What should this mean for enterprise and brands? That depends. If you only see content as a route to market then you may as well take advantage of big platform distribution in the hope that an increased number of shares will help feed the sales pipeline beast for your latest campaign. In that case, Reed’s continuing advice around B2B strategies makes a lot of sense. I think there’s a higher purpose which delivers more value.

If you want to establish a position of genuine leadership then it is a different story. In that scenario, it doesn’t make sense to simply scatter content to the platform winds and hope for the best. Instead, it makes much more sense to build a body of work that speaks to your mastery of a topic. That takes time. That takes effort. That takes the absorption of external ideas and synthesizing them into something greater, something bigger.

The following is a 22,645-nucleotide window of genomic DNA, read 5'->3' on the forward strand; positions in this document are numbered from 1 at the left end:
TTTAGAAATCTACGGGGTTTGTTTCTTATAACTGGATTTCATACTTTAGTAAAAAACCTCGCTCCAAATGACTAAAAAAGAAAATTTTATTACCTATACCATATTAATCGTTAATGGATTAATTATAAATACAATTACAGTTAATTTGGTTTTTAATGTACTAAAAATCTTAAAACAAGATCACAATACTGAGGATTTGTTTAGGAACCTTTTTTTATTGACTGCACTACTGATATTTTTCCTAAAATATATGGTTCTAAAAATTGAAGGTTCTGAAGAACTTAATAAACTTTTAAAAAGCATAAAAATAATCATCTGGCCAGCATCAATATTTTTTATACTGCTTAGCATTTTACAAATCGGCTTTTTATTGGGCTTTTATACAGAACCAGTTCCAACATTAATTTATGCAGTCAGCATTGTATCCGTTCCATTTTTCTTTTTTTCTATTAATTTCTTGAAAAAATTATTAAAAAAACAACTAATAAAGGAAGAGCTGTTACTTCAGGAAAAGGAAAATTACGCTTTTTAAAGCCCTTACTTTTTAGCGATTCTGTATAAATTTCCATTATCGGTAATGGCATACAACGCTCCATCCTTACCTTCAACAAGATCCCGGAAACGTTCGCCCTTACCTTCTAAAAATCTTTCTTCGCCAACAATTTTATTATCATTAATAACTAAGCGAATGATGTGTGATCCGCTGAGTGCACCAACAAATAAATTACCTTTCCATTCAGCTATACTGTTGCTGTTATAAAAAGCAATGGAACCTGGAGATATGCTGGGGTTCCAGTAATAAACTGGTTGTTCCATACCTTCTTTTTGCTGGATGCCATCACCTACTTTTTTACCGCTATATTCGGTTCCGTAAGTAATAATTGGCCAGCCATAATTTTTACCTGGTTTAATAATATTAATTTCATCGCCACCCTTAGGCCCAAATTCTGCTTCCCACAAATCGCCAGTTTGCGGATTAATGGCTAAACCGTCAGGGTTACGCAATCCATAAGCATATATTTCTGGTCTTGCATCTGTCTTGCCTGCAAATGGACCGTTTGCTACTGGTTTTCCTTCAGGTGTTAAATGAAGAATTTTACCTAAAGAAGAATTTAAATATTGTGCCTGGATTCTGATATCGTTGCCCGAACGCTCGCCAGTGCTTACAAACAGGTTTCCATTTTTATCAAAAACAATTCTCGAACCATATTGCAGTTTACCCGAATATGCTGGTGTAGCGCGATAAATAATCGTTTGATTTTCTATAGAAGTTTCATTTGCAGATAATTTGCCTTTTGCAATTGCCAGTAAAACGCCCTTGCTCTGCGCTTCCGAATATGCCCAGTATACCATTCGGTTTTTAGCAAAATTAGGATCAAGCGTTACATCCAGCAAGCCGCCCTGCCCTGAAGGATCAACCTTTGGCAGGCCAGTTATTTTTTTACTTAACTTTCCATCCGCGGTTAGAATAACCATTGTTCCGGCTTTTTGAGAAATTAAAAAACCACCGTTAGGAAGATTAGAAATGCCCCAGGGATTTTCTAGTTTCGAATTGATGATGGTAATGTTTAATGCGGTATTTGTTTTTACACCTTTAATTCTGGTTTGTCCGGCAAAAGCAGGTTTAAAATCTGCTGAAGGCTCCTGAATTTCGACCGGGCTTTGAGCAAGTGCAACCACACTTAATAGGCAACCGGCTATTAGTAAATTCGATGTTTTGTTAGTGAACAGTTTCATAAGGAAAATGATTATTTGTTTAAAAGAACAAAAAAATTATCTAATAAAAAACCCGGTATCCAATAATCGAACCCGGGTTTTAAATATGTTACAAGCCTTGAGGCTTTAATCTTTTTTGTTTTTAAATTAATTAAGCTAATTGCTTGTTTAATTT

That takes a platform of your choosing, not a general purpose platform where you have no idea what’s going on or whether the ideas will ever see the light of day beyond a handful of devoted fans.

Does that mean you should ignore the big platforms? Of course not. At diginomica, we love the fact that content gets shared, exposed and discussed on other platforms. Heck, we encourage it! But in the end, you need to understand what distribution means in the context of the platforms you are using.

Of one thing I am sure. If you want to bring genuine change for the better in any setting and have a story to tell, then the big platforms are not going to help so much. At least not in the long run.

Originally published at on January 24, 2016.